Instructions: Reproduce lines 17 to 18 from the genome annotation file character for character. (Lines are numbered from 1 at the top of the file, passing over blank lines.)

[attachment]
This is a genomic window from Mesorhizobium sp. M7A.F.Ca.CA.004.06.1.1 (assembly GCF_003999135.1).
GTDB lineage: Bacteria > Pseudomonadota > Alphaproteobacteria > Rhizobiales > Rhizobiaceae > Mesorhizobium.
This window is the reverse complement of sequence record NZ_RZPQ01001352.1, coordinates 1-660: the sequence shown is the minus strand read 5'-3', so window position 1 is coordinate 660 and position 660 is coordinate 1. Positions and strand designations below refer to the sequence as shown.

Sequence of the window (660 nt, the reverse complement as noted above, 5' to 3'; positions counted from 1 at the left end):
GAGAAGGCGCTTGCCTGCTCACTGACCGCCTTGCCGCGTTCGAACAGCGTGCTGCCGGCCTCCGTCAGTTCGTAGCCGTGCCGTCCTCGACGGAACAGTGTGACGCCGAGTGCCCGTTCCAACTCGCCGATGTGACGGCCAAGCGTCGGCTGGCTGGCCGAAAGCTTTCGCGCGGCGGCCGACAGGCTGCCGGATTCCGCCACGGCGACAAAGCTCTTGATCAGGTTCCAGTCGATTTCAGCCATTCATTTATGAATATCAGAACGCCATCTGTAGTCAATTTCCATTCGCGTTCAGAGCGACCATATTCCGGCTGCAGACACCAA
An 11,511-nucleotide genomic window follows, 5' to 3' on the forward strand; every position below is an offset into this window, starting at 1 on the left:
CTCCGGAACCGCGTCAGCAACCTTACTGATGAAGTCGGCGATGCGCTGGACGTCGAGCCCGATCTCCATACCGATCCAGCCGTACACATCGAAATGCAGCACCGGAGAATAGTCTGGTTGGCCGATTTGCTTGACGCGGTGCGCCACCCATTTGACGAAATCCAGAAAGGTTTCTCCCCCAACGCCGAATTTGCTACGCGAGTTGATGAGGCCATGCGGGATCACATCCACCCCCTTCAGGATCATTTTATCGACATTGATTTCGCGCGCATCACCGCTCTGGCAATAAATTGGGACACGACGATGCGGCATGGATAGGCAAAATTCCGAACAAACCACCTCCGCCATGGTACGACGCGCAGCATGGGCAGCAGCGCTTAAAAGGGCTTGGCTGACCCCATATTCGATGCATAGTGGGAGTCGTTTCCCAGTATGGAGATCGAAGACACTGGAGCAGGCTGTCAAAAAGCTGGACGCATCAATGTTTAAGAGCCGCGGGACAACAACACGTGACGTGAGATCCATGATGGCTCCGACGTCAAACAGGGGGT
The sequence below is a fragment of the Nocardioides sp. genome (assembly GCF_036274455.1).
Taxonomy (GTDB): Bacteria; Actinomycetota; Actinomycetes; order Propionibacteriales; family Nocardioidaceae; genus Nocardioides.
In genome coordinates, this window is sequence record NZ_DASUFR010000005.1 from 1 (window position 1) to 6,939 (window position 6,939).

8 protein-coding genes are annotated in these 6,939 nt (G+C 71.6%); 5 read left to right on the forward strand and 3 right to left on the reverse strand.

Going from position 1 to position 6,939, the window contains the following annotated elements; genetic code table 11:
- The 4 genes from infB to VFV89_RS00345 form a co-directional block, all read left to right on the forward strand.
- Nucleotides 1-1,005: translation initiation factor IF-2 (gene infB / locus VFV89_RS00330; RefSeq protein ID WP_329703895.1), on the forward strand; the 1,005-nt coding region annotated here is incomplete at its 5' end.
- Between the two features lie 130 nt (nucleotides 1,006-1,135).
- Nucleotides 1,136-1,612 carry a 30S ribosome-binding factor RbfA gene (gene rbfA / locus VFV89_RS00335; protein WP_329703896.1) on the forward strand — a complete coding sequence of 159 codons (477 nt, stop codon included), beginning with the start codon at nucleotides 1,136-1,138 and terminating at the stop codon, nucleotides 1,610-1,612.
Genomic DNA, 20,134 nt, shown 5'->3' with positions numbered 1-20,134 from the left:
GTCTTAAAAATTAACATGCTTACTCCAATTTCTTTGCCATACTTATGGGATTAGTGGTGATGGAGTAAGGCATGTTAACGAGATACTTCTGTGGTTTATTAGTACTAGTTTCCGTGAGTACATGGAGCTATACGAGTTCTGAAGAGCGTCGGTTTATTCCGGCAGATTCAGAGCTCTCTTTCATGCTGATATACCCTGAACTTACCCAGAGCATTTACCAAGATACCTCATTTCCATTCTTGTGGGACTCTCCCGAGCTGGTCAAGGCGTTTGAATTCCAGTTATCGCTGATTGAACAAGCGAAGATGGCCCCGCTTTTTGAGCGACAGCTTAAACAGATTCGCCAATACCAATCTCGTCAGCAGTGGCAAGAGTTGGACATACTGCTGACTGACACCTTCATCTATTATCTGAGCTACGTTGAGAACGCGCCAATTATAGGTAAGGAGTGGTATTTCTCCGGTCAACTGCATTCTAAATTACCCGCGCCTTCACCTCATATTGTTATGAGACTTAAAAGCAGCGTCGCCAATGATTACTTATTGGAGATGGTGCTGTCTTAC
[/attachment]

Genomic DNA, 20,134 nt, shown 5'->3' with positions numbered 1-20,134 from the left:
GTCTTAAAAATTAACATGCTTACTCCAATTTCTTTGCCATACTTATGGGATTAGTGGTGATGGAGTAAGGCATGTTAACGAGATACTTCTGTGGTTTATTAGTACTAGTTTCCGTGAGTACATGGAGCTATACGAGTTCTGAAGAGCGTCGGTTTATTCCGGCAGATTCAGAGCTCTCTTTCATGCTGATATACCCTGAACTTACCCAGAGCATTTACCAAGATACCTCATTTCCATTCTTGTGGGACTCTCCCGAGCTGGTCAAGGCGTTTGAATTCCAGTTATCGCTGATTGAACAAGCGAAGATGGCCCCGCTTTTTGAGCGACAGCTTAAACAGATTCGCCAATACCAATCTCGTCAGCAGTGGCAAGAGTTGGACATACTGCTGACTGACACCTTCATCTATTATCTGAGCTACGTTGAGAACGCGCCAATTATAGGTAAGGAGTGGTATTTCTCCGGTCAACTGCATTCTAAATTACCCGCGCCTTCACCTCATATTGTTATGAGACTTAAAAGCAGCGTCGCCAATGATTACTTATTGGAGATGGTGCTGTCTTAC